Good morning. It’s Saturday and there’s coffee brewing on the stove. This morning I was contemplating the lifestyle of online teachers, and how the phrase “24/7, anywhere, anytime, anyplace” has affected the way I teach. I’m left with the question, “Can I take off on weekends?” The logical part of my brain says, “Of course. Everyone deserves a weekend off.” Another part of me, however, gets a little anxious if I don’t login over that time when many students are completing their work.
If you read books on online teaching, you’ll get some fairly common advice that teachers should visit their online classrooms several times a week. If you talk with online teachers, you’ll find a wider range of approaches–teachers who login everyday, those who login 2-3 times per week, and those who login once a week or less.
I suppose what interests me most are students’ perspectives on how often their teacher should login, how immediate they should receive feedback on their work, how quickly their posts should be responded to. The newer a student is to online education, the more quickly they will want and expect feedback on their posted writing/work. Now, mind you, I can’t cite this claim from any research; this is based on my own personal experience. I’ve questioned what causes that expectation. Why? Well, let’s say I’m teaching on campus, a 3 hour class that meets once per week. A student hands in a paper. When do they get that paper back? A week later, at the earliest, sometimes two weeks if the writing is intensive or I’m overloaded that week. However, to wait a week or two to give feedback in an online class gives me butterflies–not to mention my students. What is it about online learning environments that creates the need for instant educational gratification?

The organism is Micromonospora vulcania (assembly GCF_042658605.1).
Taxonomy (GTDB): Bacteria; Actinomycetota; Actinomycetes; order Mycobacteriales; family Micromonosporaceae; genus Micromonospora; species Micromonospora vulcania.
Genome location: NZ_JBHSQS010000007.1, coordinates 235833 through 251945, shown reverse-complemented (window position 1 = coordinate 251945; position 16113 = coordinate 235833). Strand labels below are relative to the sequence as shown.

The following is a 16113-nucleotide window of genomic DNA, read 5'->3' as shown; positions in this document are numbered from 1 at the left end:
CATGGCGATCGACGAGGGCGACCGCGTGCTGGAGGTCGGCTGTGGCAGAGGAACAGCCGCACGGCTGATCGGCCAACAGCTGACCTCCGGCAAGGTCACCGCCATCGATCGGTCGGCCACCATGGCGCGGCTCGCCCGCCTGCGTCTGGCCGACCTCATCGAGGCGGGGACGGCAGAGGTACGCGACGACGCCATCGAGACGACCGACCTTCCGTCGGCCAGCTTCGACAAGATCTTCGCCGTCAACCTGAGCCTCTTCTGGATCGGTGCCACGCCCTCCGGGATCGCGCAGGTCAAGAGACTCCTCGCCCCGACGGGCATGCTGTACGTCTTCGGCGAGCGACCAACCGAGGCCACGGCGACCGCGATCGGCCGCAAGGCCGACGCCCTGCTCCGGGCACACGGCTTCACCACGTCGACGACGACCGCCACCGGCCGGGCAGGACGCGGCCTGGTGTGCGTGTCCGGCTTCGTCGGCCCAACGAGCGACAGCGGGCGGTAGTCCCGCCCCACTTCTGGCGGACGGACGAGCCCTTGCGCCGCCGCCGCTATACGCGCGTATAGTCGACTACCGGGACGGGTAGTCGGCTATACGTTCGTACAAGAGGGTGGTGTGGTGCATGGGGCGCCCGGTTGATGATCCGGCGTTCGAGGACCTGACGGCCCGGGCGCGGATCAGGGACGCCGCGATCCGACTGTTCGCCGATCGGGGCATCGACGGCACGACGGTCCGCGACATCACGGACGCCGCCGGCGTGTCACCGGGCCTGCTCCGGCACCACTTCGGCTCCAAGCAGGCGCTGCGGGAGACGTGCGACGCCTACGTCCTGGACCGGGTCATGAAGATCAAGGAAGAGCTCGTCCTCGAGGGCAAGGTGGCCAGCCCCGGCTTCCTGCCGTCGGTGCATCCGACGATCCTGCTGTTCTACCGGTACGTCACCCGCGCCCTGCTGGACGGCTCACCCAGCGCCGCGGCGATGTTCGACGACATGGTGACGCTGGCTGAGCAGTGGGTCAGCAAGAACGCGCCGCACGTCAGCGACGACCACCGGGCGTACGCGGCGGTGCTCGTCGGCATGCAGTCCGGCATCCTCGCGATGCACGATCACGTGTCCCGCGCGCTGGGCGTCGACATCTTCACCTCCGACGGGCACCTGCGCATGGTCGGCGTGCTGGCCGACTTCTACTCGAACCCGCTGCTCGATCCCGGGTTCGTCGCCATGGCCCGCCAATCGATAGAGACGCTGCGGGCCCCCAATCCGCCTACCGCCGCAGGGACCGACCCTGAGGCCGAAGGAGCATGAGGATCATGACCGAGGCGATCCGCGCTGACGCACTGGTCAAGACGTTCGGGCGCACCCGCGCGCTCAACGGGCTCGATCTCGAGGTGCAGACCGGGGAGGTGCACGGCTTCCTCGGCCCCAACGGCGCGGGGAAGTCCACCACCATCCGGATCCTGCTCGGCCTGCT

I’ve explored a variety of informal approaches to assist my students with the expectation of my availability. In my syllabus, I discuss my availability (that I login 2-3 times per week), that they can email or call if they need more immediate assistance, and I provide an instant messenger address that I try to keep open whenever I’m online. If I’m going to be offline for more than two days, or out of town, I’ll post an announcement letting folks know about it in advance. Part of my professional responsibility, I believe, is educating online learners about the nature of online learning, and setting the tone for how my online classroom operates.
Now, I’m going to finish up my cup of coffee, post this blog entry, and head off for some fly fishing this weekend. Hope yours is a good one, too.